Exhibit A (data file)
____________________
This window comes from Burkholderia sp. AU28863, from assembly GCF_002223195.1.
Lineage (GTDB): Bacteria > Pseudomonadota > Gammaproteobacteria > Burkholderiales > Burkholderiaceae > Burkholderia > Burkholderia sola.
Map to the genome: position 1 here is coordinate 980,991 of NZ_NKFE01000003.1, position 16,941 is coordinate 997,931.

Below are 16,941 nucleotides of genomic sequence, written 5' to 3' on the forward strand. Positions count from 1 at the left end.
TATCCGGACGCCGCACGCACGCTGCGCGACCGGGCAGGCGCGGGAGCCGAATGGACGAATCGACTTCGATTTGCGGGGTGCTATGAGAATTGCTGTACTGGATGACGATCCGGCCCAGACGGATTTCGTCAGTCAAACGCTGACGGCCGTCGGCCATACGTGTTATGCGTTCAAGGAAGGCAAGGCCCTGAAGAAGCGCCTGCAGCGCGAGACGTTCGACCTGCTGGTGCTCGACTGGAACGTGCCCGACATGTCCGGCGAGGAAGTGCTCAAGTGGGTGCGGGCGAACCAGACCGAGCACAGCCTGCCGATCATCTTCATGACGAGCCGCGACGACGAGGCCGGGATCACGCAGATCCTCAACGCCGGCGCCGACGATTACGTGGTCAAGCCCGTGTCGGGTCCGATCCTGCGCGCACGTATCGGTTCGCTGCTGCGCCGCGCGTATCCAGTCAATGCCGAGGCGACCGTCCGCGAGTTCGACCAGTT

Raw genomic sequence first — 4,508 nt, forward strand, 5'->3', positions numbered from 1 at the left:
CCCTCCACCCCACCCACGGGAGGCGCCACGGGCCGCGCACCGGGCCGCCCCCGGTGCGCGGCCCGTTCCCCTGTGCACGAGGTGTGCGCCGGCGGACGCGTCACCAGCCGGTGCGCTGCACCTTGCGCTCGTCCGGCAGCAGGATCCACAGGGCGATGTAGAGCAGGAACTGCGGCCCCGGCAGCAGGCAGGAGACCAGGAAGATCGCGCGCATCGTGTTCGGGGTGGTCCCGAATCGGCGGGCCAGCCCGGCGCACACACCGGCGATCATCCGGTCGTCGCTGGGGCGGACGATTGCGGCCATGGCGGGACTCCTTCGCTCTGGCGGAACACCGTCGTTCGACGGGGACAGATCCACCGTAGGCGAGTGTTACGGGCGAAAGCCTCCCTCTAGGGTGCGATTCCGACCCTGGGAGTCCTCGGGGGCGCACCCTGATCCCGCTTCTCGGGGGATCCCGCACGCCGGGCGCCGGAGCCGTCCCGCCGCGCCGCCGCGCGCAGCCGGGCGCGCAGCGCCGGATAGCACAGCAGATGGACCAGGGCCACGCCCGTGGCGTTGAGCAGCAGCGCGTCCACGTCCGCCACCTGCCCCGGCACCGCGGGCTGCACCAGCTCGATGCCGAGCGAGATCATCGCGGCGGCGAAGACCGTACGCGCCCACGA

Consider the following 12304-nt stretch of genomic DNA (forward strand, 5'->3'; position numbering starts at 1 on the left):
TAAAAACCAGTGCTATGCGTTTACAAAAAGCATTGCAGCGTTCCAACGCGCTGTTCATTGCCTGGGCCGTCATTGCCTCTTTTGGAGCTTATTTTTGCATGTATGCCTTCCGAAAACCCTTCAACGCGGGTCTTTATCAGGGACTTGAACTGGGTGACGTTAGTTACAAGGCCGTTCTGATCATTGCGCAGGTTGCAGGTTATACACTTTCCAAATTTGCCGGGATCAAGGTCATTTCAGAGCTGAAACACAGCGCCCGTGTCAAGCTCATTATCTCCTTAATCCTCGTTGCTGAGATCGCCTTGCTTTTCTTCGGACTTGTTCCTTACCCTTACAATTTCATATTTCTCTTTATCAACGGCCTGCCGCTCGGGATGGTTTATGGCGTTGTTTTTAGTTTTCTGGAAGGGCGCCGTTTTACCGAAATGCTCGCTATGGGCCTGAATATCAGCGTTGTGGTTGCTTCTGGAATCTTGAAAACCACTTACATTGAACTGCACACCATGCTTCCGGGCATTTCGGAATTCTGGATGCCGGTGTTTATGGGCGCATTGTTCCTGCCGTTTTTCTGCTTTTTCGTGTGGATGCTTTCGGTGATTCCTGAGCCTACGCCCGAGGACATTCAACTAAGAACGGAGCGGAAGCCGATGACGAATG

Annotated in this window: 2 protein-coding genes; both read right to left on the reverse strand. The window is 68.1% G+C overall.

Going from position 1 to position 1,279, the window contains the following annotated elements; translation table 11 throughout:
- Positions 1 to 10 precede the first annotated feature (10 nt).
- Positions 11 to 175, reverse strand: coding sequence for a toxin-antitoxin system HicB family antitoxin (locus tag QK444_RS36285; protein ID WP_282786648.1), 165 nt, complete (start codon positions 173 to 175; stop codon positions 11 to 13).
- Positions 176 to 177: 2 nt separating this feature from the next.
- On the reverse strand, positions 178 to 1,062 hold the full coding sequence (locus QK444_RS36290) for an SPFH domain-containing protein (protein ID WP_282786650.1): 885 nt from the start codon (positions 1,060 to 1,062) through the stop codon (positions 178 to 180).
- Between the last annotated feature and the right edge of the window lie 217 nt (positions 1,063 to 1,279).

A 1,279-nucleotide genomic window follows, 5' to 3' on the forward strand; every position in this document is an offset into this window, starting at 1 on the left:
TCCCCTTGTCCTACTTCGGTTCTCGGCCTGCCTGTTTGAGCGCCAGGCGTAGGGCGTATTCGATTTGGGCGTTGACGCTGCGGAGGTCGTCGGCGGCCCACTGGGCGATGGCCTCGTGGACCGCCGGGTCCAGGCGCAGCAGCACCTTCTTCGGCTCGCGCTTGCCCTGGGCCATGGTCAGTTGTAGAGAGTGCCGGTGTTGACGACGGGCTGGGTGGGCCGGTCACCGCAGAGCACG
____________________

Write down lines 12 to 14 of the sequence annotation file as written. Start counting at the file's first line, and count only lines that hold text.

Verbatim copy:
- Positions 1 to 10 precede the first annotated feature (10 nt).
- Positions 11 to 175, reverse strand: coding sequence for a toxin-antitoxin system HicB family antitoxin (locus tag QK444_RS36285; protein ID WP_282786648.1), 165 nt, complete (start codon positions 173 to 175; stop codon positions 11 to 13).
- Positions 176 to 177: 2 nt separating this feature from the next.